¶45 Turning to the arguments of the parties on this issue, Clements argues that his attorney provided ineffective assistance in opening up the topic of “butt slapping,” because there was no positive value to the defense in doing so and the subsequent references to this topic left the jury with the overall impression that Clements is “a bad person.”
¶46 The State submits that the trial court correctly determined, in addressing the postconviction motion that, while it was “a little troublesome” and “a bad decision” for defense counsel to raise this topic, it was merely a misstep that was part of an overall acceptable strategy directed at establishing that Clements was “normally respectful to his daughter.” The State takes this position further, arguing that defense counsel, in qualifying the question about Clements being “normally respectful” to explicitly exclude “butt slapping,” “minimized the risk that A.M.T. would bring up the butt slapping in her answer, as she might have done had counsel simply asked her whether Clements generally treated her with respect. By framing the question as he did, counsel maximized the likelihood that he would get a simple ‘yes’ answer, which is the answer that A.M.T. provided.”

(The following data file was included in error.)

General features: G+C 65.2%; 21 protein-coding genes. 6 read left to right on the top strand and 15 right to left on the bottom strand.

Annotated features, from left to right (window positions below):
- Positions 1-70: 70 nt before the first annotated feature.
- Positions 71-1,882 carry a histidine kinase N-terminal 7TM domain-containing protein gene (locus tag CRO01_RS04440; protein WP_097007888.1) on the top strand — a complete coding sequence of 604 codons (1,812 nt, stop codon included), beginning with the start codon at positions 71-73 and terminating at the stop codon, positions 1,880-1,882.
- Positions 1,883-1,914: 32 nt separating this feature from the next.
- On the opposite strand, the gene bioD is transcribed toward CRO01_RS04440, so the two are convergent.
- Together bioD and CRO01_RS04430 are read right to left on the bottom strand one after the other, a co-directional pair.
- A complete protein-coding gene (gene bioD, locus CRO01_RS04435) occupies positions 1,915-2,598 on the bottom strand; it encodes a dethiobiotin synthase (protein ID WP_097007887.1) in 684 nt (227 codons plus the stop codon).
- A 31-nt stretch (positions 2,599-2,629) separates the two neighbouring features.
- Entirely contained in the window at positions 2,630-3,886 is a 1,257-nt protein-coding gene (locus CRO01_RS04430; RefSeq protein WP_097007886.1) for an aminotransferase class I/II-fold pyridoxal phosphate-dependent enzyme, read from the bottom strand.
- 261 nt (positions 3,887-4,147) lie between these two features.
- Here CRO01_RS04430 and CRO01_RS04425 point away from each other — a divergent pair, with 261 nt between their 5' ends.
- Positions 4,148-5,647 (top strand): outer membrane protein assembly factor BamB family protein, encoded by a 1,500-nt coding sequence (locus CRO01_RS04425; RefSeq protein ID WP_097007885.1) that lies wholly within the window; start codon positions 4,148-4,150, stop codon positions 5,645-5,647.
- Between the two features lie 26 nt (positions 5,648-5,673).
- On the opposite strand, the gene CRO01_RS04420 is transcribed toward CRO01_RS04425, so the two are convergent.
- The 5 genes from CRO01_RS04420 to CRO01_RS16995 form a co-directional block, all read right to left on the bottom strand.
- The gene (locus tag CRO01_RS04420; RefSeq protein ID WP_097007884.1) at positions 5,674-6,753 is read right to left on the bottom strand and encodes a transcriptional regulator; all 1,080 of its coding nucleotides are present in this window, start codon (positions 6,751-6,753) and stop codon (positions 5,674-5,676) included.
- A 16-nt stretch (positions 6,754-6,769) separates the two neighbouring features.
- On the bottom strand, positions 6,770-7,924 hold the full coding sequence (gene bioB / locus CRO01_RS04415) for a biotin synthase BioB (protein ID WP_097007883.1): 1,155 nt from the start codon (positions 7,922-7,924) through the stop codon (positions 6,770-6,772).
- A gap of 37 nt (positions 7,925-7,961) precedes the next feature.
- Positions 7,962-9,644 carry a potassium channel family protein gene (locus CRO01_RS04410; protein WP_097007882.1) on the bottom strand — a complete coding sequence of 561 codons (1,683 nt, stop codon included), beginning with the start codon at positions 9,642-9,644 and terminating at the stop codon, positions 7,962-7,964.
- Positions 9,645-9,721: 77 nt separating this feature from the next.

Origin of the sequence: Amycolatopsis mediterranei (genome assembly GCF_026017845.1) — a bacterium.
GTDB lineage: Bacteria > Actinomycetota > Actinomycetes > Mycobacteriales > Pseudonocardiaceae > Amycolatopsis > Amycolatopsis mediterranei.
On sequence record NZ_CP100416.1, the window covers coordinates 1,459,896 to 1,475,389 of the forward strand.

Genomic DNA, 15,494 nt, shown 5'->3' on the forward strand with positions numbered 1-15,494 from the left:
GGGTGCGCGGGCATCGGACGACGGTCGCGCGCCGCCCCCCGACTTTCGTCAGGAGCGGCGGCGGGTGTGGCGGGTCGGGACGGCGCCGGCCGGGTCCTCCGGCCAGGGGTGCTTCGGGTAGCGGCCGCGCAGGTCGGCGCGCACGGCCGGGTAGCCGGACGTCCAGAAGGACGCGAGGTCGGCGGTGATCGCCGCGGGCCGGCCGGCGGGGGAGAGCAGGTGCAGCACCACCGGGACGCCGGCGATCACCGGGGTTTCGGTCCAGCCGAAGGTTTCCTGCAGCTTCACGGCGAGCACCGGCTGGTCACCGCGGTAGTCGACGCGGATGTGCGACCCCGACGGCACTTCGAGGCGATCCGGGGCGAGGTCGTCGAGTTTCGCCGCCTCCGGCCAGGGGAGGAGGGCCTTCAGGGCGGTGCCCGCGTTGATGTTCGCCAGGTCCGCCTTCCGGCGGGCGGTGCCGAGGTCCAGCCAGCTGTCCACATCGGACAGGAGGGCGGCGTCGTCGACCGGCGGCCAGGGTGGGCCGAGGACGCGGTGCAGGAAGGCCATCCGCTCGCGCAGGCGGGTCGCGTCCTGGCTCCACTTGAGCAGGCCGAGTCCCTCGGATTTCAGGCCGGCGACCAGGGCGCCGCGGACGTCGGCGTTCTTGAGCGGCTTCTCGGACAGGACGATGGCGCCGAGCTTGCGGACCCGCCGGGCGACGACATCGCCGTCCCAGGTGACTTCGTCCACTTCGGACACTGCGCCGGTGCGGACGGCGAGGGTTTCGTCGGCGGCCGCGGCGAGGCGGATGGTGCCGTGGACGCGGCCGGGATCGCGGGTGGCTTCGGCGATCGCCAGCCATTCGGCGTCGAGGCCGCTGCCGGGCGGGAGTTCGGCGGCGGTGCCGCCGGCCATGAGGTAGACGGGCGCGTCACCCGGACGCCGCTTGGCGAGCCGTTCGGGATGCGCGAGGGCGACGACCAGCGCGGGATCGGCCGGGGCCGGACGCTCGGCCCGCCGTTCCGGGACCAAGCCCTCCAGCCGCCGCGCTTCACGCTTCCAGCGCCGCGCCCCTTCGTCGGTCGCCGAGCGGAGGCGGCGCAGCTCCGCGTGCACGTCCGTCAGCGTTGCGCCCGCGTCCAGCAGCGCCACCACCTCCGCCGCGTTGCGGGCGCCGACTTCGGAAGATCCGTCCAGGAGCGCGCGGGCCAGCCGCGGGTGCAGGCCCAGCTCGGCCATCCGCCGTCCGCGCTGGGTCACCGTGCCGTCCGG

¶47 We agree with the State’s analysis, and the trial court’s overall conclusion, and conclude that trial counsel’s overall strategy for handling the “butt slapping” evidence was not deficient performance. Due to the nature of the evidence in the case, defense counsel was forced to operate from a tight tactical position. While the State had agreed not to play the DVD of A.M.T.’s statement in its case-in-chief, the “butt slapping” testimony was potentially available as evidence throughout the trial, including during A.M.T.’s responses to various questions during cross-examination or during redirect examination. The only limitation was that the State stipulated that it would not play the DVD as part of its case-in-chief. Thus, the prosecutor was free to attempt to elicit this testimony at any time, and A.M.T. could have been expected to bring up “butt slapping” in response to a broad range of questions. This evidence could have been seen by the jury as inculpatory (suggesting that Clements had a sexual interest in his daughter) or exculpatory (suggesting that he was socially awkward but not sexually interested in her). Therefore, viewed in an objective manner, defense counsel could be seen as having made a reasonable choice to try to pre-empt the inculpatory potential of the evidence and steer the jurors toward its exculpatory value.